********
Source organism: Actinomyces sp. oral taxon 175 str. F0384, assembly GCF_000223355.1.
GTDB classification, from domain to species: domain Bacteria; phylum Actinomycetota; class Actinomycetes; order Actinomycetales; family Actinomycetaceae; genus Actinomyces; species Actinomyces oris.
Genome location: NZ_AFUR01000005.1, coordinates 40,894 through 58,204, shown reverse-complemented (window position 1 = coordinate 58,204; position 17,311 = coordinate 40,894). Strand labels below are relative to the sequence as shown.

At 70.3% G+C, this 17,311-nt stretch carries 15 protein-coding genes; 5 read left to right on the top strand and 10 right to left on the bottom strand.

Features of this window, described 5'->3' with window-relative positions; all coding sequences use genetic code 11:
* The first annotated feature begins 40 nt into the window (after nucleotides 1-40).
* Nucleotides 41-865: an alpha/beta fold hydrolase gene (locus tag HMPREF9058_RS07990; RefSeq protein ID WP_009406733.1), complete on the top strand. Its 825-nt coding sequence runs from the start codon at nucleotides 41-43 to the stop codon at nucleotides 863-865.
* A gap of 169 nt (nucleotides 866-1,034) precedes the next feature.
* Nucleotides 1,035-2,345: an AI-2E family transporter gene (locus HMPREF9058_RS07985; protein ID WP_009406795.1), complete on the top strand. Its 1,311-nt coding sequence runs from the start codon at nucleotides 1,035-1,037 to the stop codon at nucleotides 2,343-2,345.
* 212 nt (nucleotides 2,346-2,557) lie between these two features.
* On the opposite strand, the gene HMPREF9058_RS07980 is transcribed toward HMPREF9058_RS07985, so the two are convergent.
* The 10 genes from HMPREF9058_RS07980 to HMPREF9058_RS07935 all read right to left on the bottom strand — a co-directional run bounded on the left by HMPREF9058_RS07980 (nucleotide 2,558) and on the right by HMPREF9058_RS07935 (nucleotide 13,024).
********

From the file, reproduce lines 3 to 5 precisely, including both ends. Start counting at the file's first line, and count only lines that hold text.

Genome location: NZ_AFUR01000005.1, coordinates 40,894 through 58,204, shown reverse-complemented (window position 1 = coordinate 58,204; position 17,311 = coordinate 40,894). Strand labels below are relative to the sequence as shown.

At 70.3% G+C, this 17,311-nt stretch carries 15 protein-coding genes; 5 read left to right on the top strand and 10 right to left on the bottom strand.

Features of this window, described 5'->3' with window-relative positions; all coding sequences use genetic code 11: